Catire wrote:The one at hand, comes to mind.
When I was composing in past, at first I tried to compose on "bass dominant volume" and "bass dominant tone colour" guitar. It is difficult to find single notes and difficult to find chord.
Then I tried on "treble dominant tone colour" and highly-separated-note guitar. It is easy to find single notes, but difficult to decide notes contribute on a chord I am looking for.
Then I tried balanced guitar, which covers most aspects with neutral default and wide options, I easily could recognize which note, chord, phrase and many more that I should take.
Both guitars which represent their own dominancies, are not giving widest options available. They tend to hide some aspects and show their own strengths. Nuances are leaded to their own strengths, not to the music, since the guitars are not in balanced state.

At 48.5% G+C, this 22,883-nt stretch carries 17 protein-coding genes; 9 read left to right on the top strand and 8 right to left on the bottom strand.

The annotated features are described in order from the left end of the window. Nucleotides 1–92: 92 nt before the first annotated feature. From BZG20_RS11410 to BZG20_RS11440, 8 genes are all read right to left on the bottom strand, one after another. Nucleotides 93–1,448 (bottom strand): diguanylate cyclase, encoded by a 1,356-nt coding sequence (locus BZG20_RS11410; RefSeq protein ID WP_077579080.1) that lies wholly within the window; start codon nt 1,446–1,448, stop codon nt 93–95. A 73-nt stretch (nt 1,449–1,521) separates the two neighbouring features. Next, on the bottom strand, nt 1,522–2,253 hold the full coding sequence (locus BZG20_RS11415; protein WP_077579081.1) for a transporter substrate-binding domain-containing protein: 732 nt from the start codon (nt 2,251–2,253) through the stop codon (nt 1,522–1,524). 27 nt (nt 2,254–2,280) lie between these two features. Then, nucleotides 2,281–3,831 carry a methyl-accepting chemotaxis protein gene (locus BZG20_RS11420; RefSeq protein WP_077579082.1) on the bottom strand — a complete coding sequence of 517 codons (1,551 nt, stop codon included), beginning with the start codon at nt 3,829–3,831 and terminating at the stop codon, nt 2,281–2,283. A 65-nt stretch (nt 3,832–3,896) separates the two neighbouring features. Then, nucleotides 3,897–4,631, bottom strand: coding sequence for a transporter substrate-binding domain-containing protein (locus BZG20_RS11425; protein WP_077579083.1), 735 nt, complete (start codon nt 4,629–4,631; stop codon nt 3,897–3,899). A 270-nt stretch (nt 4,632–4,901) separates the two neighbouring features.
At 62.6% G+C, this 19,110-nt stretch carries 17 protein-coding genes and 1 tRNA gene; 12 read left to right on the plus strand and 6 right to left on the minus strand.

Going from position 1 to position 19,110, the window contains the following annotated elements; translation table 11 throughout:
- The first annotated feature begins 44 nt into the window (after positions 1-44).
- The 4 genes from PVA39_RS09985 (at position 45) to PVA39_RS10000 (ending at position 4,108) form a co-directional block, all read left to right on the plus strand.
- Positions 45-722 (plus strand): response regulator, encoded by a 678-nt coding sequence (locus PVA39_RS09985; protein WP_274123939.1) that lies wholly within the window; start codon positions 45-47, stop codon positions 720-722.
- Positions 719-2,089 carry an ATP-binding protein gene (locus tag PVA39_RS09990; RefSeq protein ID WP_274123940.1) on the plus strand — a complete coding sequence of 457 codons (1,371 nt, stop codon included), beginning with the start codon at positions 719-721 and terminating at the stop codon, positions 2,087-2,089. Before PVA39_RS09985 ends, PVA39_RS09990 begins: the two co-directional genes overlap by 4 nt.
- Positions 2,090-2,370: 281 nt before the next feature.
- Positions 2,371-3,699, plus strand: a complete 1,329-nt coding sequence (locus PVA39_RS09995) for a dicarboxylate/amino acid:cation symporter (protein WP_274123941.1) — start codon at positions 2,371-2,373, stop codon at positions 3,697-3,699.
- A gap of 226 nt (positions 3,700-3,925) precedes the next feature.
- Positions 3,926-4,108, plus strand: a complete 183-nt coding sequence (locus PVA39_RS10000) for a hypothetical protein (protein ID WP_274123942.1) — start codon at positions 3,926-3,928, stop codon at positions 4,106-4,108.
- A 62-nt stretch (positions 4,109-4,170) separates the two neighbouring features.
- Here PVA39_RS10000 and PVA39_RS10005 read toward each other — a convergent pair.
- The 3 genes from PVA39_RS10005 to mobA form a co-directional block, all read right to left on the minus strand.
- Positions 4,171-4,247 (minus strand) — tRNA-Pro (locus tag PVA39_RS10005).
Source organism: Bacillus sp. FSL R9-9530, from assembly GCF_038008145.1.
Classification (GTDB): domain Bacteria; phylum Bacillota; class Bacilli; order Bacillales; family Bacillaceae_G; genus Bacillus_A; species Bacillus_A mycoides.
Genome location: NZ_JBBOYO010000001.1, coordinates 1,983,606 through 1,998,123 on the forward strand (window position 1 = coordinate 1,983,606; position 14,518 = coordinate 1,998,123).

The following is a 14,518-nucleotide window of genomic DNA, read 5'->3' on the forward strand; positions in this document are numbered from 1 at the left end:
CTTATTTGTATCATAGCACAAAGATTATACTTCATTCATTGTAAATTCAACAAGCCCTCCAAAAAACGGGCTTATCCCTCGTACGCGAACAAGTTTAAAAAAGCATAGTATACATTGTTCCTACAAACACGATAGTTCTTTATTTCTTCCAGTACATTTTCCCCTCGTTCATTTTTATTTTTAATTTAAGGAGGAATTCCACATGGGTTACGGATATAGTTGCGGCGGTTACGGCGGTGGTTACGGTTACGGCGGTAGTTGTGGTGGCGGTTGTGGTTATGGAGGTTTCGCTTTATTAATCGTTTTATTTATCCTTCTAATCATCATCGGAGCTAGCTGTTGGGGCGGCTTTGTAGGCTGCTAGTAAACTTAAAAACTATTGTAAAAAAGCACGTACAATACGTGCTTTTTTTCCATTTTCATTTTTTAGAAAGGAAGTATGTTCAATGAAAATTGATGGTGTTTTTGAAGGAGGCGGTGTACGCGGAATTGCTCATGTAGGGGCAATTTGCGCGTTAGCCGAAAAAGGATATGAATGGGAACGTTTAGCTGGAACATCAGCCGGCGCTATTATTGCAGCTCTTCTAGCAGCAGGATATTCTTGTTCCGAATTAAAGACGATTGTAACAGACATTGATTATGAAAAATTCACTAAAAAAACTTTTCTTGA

On my early days of composing, I used to think, that I should take no care on what guitar I was using to compose. But, many stucks on composing progress and hesitation on taking and done decisions led me to anxiety and writer's block.
Then I tried to use well-balanced guitar for next composing session, and every spots became obvious. The sounds which the well-balanced guitar produced were so neutral, lead me to discover more options and convince more deeply on telling which decision is more appropriate to be chosen.
Since then, I compose mainly on well-balanced guitar, and understand that it is important to care on what guitar I am using to compose.